This is a guest planting by Tom Round.
â€¦. The current crisis dates from June 10, when the Flemish Christian Democrats, who demand greater autonomy for Flanders, came in first with one-fifth of the seats in Parliament. Yves Leterme, the party leader, would have become prime minister if he had been able to put together a coalition government. But he was rejected by French speakers because of his contempt for them – an oddity since his own father is a French speaker. He further alienated them, and even some moderate Flemish leaders, on Belgiumâ€™s national holiday, July 21, when he appeared unable – or unwilling – to sing Belgiumâ€™s national anthem.
Belgiumâ€™s mild-mannered, 73-year-old king, Albert II, has struggled to mediate, even though under the Constitution he has no power other than to appoint ministers and rubber-stamp laws passed by Parliament. He has welcomed a parade of politicians and elder statesmen to the Belvedere palace in Brussels, successively appointing four political leaders to resolve the crisis. All have failed.
On one level, there is normalcy and calm here. The country is governed largely by a patchwork of regional bureaucracies, so trains run on time, mail is delivered, garbage is collected, the police keep order.
Officials from the former government – including former Prime Minister Guy Verhhofstadt, who is ethnically Flemish – report for work every day and continue to collect salaries. The former government is allowed to pay bills, carry out previously decided policies and make urgent decisions on peace and security.
Earlier this month, for example, the governing Council of Ministers approved the deployment of 80 to 100 peacekeeping troops to Chad and a six-month extension for 400 Belgian peacekeepers stationed in Lebanon under United Nations mandates. But a new government will be needed to approve a budget for next yearâ€¦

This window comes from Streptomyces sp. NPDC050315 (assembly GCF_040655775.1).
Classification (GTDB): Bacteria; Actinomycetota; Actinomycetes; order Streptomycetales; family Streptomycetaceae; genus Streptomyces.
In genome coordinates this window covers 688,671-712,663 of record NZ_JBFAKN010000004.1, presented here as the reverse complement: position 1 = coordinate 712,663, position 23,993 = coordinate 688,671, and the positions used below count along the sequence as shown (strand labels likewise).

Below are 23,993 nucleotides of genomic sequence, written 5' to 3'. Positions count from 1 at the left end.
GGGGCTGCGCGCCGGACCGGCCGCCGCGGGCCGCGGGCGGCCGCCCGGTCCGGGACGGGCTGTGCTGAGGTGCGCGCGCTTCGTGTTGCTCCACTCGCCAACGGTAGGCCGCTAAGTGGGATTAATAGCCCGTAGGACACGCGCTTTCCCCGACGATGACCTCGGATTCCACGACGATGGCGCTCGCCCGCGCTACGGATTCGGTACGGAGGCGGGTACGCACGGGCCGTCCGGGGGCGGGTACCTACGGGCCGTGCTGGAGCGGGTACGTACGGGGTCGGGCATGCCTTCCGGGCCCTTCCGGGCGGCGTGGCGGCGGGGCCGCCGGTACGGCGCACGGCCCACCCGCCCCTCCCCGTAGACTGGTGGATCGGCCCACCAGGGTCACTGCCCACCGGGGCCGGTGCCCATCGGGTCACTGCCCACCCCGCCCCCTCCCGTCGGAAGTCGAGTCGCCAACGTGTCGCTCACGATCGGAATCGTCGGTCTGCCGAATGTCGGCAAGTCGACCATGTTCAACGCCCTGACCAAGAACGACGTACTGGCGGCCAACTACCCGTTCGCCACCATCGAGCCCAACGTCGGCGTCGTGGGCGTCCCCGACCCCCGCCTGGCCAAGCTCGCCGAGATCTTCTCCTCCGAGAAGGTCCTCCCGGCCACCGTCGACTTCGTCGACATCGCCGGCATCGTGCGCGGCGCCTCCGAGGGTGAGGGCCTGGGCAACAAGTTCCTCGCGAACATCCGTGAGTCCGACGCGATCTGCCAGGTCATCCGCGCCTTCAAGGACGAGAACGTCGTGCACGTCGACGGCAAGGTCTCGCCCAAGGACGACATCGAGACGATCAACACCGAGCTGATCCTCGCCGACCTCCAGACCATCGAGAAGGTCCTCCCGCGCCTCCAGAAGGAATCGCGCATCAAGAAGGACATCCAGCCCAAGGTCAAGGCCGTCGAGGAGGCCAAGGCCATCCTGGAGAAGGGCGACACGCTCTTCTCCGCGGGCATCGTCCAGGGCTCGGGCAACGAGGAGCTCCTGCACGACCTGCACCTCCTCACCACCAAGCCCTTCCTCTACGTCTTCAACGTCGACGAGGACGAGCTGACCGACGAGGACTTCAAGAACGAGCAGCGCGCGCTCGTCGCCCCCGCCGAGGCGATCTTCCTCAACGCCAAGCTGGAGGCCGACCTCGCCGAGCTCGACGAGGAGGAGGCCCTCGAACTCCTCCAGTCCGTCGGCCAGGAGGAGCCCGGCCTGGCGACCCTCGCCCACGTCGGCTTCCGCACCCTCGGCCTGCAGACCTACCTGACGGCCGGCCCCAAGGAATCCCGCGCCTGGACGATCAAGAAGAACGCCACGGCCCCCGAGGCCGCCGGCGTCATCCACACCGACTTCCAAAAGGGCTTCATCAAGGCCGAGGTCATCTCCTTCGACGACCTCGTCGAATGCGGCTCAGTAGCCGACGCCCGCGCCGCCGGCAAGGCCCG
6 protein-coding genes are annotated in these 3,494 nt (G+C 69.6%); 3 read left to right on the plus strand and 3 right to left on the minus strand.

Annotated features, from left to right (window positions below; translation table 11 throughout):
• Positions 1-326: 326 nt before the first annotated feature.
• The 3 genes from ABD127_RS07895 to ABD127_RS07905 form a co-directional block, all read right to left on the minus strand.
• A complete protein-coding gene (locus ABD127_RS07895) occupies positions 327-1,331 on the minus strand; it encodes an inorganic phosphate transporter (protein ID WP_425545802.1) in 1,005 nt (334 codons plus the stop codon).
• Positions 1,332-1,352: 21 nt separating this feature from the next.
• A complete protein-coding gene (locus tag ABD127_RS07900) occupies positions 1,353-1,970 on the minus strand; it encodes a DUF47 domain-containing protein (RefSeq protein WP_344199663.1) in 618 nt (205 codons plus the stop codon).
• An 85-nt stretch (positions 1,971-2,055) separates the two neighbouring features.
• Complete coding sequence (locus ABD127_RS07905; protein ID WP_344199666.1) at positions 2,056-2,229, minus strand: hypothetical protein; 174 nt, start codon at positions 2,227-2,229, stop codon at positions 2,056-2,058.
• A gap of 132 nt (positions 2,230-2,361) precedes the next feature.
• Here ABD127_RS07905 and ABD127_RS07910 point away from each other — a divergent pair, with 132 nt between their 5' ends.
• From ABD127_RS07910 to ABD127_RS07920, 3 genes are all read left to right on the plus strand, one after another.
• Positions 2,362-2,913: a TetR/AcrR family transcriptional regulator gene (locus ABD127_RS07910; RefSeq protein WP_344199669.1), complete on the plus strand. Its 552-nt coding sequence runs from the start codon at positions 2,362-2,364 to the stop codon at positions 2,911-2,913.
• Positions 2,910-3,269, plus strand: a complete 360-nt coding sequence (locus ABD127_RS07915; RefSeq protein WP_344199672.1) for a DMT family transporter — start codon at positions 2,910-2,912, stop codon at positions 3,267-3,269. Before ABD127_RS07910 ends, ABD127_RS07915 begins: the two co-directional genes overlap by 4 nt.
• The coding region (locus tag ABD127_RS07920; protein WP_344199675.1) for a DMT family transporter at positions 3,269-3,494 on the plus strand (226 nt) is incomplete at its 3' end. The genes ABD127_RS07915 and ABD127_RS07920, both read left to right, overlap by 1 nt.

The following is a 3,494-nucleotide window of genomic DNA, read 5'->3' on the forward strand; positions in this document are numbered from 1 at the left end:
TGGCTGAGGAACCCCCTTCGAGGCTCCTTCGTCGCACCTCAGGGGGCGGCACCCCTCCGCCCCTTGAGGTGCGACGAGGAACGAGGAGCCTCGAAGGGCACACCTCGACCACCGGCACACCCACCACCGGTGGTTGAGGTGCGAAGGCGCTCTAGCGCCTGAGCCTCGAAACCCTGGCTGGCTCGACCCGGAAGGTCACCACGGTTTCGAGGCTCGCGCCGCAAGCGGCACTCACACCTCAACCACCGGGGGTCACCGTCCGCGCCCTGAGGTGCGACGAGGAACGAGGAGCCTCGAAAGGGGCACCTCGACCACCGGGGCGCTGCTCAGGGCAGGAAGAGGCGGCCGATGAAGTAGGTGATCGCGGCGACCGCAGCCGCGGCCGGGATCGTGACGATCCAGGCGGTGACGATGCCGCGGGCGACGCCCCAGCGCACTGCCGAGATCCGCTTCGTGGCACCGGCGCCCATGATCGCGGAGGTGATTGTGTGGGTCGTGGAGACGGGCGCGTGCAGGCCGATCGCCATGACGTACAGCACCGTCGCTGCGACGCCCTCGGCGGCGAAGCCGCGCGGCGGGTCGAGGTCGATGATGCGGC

– Elaine Sciolino, â€œCalls for a Breakup Grow Ever Louder in Belgium,â€ New York Times (21 September 2007).
Sciolino goes on to mention that:
The turning point is widely believed to have been last December when RTBF, a French-language public television channel, broadcast a hoax on the breakup of Belgium. The two-hour live television report showed images of cheering, flag-waving Flemish nationalists and crowds of French-speaking Walloons preparing to leave, while also reporting that the king had fled the country. Panicked viewers called the station, and the prime ministerâ€™s office condemned the program as irresponsible and tasteless. But for the first time, in the public imagination, the possibility of a breakup seemed real.
Is this the most famous example of a television program changing politics since Indian TVâ€™s dramatising the â€œRamayanaâ€ helped (it is said) rekindle voter support for the BJP?
As noted, the above is by frequent propagator, Tom Round. He correctly noted that there is (or was) no Belgium (or, more generally, Benelux) thread at F&V. While there had been previous threads on the Netherlands, I do believe this entry by Tom is the first on Belgium. How I failed to note the Belgian election earlier this year is quite a mystery.–MSS